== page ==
“The conversation about forcing (zoning changes) hasn’t made a lot of progress in this building at any point in my time here, and that’s just based on, I think, the pioneering spirit of the state and the local control history and precedent which has been and will be for a long time,” he said in response to a reporter’s question.
Resnick, the economist, said that state lawmakers are more likely to work “around the edges” rather than intervening directly on zoning and building codes.
“The places where the state could make a difference are, for example, the labor shortage — giving support for people going into the (construction) trades,” she said.
And her colleague, CFC research director Jennifer Newcomer, pointed out that Colorado’s enormous geographic diversity makes it hard to create statewide policies.
“Even within the different resort communities, they are also nuanced micro-markets with respect to the housing situation,” she said. “There are not blanket policies that necessarily work.”
But those words of caution are not reassuring Kevin Bommer, executive director of the Colorado Municipal League. As the organization representing hundreds of local governments, CML opposes efforts to erode local power, and he’s worried that state lawmakers still have their eyes on land use.
Bommer pointed out that Gov. Polis himself is a strong proponent of density policies. For example, he said, the governor was adamant that cities would have to embrace density if they wanted to use the new affordable-housing powers that lawmakers approved last year.
“We had a bear of a time with the governor's office and with the governor in particular,” Bommer said. “He initially said…he was opposing or wouldn't sign the bill if it didn't include a density requirement as part of this allowance.”
CML eventually succeeded in weakening the requirement, but Bommer thinks more state land-use proposals will come.
Republicans are talking about the housing supply, too
In fact, some of the new pressure on housing policies is coming from Republicans in the statehouse.
They’ve made housing a plank in their “cost of living” platform, and at least some GOP policymakers are blaming restrictive city policies for exacerbating the housing shortage.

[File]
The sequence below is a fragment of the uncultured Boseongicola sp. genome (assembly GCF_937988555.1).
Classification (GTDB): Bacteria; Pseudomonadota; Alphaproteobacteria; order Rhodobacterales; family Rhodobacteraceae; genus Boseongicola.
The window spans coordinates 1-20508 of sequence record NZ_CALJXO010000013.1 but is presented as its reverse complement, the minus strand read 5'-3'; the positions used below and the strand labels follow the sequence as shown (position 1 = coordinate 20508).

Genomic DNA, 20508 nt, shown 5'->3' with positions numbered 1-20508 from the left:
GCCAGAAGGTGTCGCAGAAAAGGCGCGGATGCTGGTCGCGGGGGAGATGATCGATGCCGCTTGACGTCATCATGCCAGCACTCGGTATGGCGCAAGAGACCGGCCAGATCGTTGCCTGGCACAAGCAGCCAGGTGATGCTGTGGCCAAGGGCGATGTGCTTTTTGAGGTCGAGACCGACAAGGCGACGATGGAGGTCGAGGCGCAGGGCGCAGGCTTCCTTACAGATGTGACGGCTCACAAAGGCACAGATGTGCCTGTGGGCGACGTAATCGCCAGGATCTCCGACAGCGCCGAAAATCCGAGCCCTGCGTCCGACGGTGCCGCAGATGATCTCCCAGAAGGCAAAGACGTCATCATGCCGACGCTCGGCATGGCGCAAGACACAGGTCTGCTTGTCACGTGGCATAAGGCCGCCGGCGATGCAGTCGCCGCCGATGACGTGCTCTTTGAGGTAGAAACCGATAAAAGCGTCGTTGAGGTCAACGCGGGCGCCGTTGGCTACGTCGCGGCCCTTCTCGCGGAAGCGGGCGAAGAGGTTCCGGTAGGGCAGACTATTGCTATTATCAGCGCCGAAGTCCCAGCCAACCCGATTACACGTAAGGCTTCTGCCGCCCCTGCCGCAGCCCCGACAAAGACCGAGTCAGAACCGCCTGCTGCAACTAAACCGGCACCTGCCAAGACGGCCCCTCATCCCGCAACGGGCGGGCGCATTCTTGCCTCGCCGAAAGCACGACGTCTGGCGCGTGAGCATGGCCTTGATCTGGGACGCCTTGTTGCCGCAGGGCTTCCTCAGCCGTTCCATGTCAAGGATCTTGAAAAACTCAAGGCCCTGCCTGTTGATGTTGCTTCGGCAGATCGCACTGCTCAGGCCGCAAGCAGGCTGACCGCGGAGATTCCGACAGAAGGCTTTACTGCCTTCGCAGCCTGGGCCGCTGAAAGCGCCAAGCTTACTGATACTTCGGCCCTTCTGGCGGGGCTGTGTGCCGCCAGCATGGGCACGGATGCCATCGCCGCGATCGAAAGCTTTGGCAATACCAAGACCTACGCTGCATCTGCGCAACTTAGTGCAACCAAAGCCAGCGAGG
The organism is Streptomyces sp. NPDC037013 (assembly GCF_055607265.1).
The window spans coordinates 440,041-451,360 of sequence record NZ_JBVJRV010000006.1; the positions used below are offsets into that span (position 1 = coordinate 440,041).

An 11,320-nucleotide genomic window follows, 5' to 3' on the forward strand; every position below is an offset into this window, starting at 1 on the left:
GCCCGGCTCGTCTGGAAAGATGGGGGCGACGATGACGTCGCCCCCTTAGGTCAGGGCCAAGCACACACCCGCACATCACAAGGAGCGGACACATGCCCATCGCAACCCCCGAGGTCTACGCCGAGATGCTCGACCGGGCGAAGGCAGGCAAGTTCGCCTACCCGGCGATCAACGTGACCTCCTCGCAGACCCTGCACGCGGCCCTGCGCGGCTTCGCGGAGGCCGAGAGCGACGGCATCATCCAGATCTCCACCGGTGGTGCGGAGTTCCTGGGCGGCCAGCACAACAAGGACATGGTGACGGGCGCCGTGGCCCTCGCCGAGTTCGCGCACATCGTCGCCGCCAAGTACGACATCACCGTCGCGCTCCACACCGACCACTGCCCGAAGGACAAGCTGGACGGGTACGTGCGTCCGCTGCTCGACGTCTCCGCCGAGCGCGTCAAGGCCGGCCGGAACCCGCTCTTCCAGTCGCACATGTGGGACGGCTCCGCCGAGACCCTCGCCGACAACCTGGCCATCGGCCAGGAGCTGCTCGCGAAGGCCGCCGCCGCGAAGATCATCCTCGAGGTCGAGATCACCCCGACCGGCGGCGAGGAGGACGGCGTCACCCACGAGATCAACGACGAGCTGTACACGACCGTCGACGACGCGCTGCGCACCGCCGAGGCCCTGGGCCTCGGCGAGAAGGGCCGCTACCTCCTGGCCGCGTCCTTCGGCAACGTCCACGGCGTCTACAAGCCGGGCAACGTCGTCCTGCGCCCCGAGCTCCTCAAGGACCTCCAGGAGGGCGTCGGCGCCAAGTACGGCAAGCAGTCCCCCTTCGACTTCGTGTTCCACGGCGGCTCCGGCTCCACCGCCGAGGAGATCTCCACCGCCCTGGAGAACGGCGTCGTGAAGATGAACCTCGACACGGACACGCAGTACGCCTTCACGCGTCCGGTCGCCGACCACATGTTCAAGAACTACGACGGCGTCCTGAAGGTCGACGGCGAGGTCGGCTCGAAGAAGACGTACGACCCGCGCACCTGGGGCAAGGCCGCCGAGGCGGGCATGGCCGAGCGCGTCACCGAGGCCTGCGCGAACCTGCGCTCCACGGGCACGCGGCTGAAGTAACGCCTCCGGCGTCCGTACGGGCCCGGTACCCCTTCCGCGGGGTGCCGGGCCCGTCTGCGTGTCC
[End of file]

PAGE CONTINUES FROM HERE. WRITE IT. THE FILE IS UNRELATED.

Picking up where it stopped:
For example, a Republican proposal takes aim at ”anti-growth” ordinances enacted by cities like Boulder, Golden and Lakewood (all three cities limit new residential permits to 1 percent of their existing total each year). The bill, sponsored by state Sen. Larry Liston and state Rep. Andres Pico, would ban cities from enacting similar policies in the future. The proposal also would penalize governments that put new limits on the use of private land.
“There’s a consensus in this building that we need to invest more in affordable housing,” said Kenneth Landers, deputy policy director for the Senate Republicans. “But there are other phenomena going on in the state that are clearly contributing to the lack of inventory, and one of those is these anti-growth ordinances that we’re seeing at the local level.”
Landers said that the pro-growth policy effectively “outflanked” Democrats by taking aim at local governments’ policies.
The proposal was quickly scheduled for the “kill” committee, signaling its likely demise.
But a Republican spokesman said the party hopes to salvage its chances with help from Democrats. Gonzales, who chairs the committee, said she had met with Liston to learn more about the policy.
Bigger questions looming
Of course, there are still fundamental questions about the limits of a free-market approach to growing supply. For one thing, growth can strain natural resources, especially water supplies, as climate change drives the aridification of the West.
“Oh, God. The gorilla in the room is water,” Newcomer said when asked about the issue.
The town of Fountain, in El Paso County, recently put a moratorium on permits for new taps, concerned demand was outstripping its guaranteed supply. In Weld County, the town of Severance is also postponing tap sales over uncertainty with a planned pipeline project.
But the larger cities aren’t running into those acute shortages, and policymakers have options to find water — including by forcing greater efficiency, reducing usage and trying to reallocate water away from other sectors like agriculture, which makes up the vast majority of Colorado’s water usage.
There also are economic questions about the supply-first approach to housing. Resnick and Newcomer said it’s unclear if the private market is the end-all solution. “It’s not just supply and demand,” Resnick said. While she wants to see greater supply, she noted in a report that increased supply should be “tailored to households currently priced out of the market.”
Resnick and Newcomer suggested that making the housing market work for all people may require developing in ways that aren’t dictated primarily by profits.
“You effectively need to build a parallel market that’s incentivized differently, that has a different mindset with respect to the type of products and price points that are necessary to fit the needs in this middle-income segment,” Newcomer said.
Resnick said potential solutions could include “land banks” and non-traditional investors who are more interested in the public good than profits.
“Maybe the traditional market isn’t the right avenue,” Resnick said. Maybe it’s “that we need to be thinking radically outside the box, instead of tweaking what’s in the box.”